So, your focus is on the value of meditation, but your platform is debunking all the baggage around it -- and I really like the perspective you give. You share that it is simply an exercise for the brain. I’m involved in the alternative medical industry and am a strong proponent of neuro-therapy, and my wife works in the research center for Learning Rx. What I’m extremely aware of is how foreign the concept of “brain training” and “the brain as a muscle” is to most people. So, you labeling meditation as a simple exercise for the brain does much to demystify the hoodoo guru-ness of “meditation,” but do you still find that you’re having to educate people in the reality of the brain in general?

> > Hear Dan’s responses on the program

So, the primary problem you cite was the voices in your head. The “internal narrator,” the most intimate part of our lives. The inner chatter. Of course, this is central at Ziglar, as Zig’s self-talk cards and positive affirmations are directed squarely at creating POSITIVE self-talk.

But in the way you phrase it, voices in our heads, internal narrator, inner talk and chatter…I fear there are many people who, at face value, would say…they don’t have this. Not negative or positive. And I’m guessing you’d disagree. Am I right…and will you explain?

>>Listen to the show

  1. Sit comfortably with spine straight
  2. Bring full attention to your breathing, in and out
  3. “Bicep curl” for the brain

“All of humanity's problems stem from man's inability to sit quietly in a room alone," wrote the French philosopher Blaise Pascal.

I definitely come from the cloth of…”Don’t just sit there, DO something!” I can’t handle idleness. But I have a deep-thinking, peaceful son who brought us to contemplate a reversal. “Don’t just do something…SIT THERE!” It’s not an easy exercise for me, Dan. The main reason…I just don’t want to! I want to do and produce and create, and on and on. Motivate me to the benefits I’ll experience by not just doing something, but…sitting there.

>>Listen to the show

“Margin is where the brilliance happens.”

>>Listen to the show

  • Anxiety disorders are the most common mental illness in the U.S., affecting 40 million adults in the United States age 18 and older, or 18% of the population. (Source: National Institute of Mental Health)
  • Anxiety disorders are highly treatable, yet only about one-third of those suffering receive treatment.
  • Anxiety disorders cost the U.S. more than $42 billion a year, almost one-third of the country's $148 billion total mental health bill, according to "The Economic Burden of Anxiety Disorders," a study commissioned by ADAA (The Journal of Clinical Psychiatry, 60(7), July 1999).

Two things from this. First, they are saying, in essence, that the campaign you are pushing here, Dan, accounts for one-third of our country’s total mental health bill…and 18% of the population. That’s a flat-out epidemic! Holy smokes!

>>Hear Dan’s comments on the program

  1. Focus
  2. emotional intelligence and agility
  3. compassion
  4. health benefits

OK, also from those stats they say, “More than $22.84 billion of the costs are associated with the repeated use of health care services; people with anxiety disorders seek relief for symptoms that mimic physical illnesses.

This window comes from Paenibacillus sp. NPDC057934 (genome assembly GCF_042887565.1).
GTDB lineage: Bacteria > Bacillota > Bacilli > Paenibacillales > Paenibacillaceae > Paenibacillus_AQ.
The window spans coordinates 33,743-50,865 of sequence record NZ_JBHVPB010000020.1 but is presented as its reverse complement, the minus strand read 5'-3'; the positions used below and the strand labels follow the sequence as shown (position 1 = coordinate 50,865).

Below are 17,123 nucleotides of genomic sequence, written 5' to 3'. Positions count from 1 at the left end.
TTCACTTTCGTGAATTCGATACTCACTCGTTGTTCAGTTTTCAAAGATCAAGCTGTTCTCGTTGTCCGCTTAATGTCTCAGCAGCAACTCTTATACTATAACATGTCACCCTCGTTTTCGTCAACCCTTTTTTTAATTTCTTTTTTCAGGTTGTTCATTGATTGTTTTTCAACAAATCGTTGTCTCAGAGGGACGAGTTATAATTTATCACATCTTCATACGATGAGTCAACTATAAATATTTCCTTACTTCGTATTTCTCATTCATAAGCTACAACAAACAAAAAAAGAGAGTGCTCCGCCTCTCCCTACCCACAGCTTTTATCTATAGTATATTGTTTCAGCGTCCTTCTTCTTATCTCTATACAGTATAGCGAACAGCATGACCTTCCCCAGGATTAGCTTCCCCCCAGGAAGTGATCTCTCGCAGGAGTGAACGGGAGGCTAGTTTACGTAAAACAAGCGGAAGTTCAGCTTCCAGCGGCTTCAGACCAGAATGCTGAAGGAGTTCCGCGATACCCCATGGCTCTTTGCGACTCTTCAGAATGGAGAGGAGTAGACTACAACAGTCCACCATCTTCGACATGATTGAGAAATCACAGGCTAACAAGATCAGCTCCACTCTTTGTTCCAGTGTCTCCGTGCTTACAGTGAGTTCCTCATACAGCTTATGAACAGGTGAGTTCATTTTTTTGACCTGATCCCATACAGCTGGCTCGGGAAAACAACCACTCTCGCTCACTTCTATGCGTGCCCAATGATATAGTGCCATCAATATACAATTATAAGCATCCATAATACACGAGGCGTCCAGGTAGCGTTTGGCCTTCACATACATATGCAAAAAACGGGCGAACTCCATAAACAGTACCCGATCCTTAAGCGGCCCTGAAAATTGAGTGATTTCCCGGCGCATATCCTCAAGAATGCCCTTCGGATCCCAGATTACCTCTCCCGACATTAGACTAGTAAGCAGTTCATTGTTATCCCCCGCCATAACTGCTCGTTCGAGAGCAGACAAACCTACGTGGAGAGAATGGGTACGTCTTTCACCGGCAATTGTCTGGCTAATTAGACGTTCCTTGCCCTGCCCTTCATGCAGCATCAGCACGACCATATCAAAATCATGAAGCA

Which makes me ask, how many people right now who are suffering from perceived physical illnesses are really, at the root, suffering from mental stress? And how much of the medical field is catching, or cares to catch, this root, as opposed to just treating the symptom?

> > Listen to the show

I have a partner in a biz who is a medical doctor. I’m not an official, licensed, degreed medical expert, but I’m an evidence-based expert and can see when 1+1 equals two.

Meditation/mindfulness is not the end-all solution for all things, but it’s “bottom up.” It reminds me of working out. We poke fun at the guy who has massive arms and chest, but neglects legs and is walking around on toothpicks.

It seems like physical wellness, but we’re leaving out mental wellness.

> > Hear the show

How much time on stock portfolios…?

>> Listen to the show

Back to the aspect of meditating to keep open space in your brain for acute issues. It’s Dave Ramsey’s perspective with money and having an emergency fund for the things that are not really emergencies. They are GOING to happen. The car WILL break down. The heat and air will die at our home. We should have money set aside for the inevitable. So, you’re talking about margin in our brains as a ready…bank account, in essence? That must be available for the withdrawals that WILL happen?

>>Listen to the show

So, before your panic attack you were running and gunning. Big TV, celebrity status; making things happen. A ball of energy and production. Busy and doing important work, applauded by millions. You wore yourself out. But would you say you’ve slowed down? Or just included or adopted a necessary healthy habit that allows you to continue doing what you want to do?

> >Listen to the show

In your book you wrote, “Many of us labor under the delusion that we’re permanently stuck with all the difficult parts of our personalities – that we are ‘hot-tempered,’ or ‘shy,’ or ‘sad’ – and that these are fixed, immutable traits. We now know that many of the attributes we value most are, in fact, skills, which can be trained the same way you build your body in the gym.”

I don’t really like hearing that, Dan. I’m an impatient guy. I don’t really want to be patient, I just want slow people to get out of the left lane and people at Redbox to choose and purchase their movies online instead of browsing at the kiosk.

But you’re telling me that even my impatience is something I’ve…strengthened. And I can do the work to become…more patient?

>>Listen to the show

Now, Dan, this is the Ziglar Show and I’d be remiss if I didn’t mention Chapter 6 in your book. Can you tell our listeners what the title of this chapter is?

>>Listen to the show

Uh…yeah. Zig just rolled over in his grave, Dan. However…I read it and…well…explain this massively un-Ziglaresque quote to us.

>>Listen to Dan’s response on the program

So your app that I told everyone about in the intro, Meditation for Skeptics by 10% Happier: Guided Meditations and Mindfulness Techniques to Learn How to Meditate

Give everyone an overview of why you created it and what it will do for them.

> > Listen to the show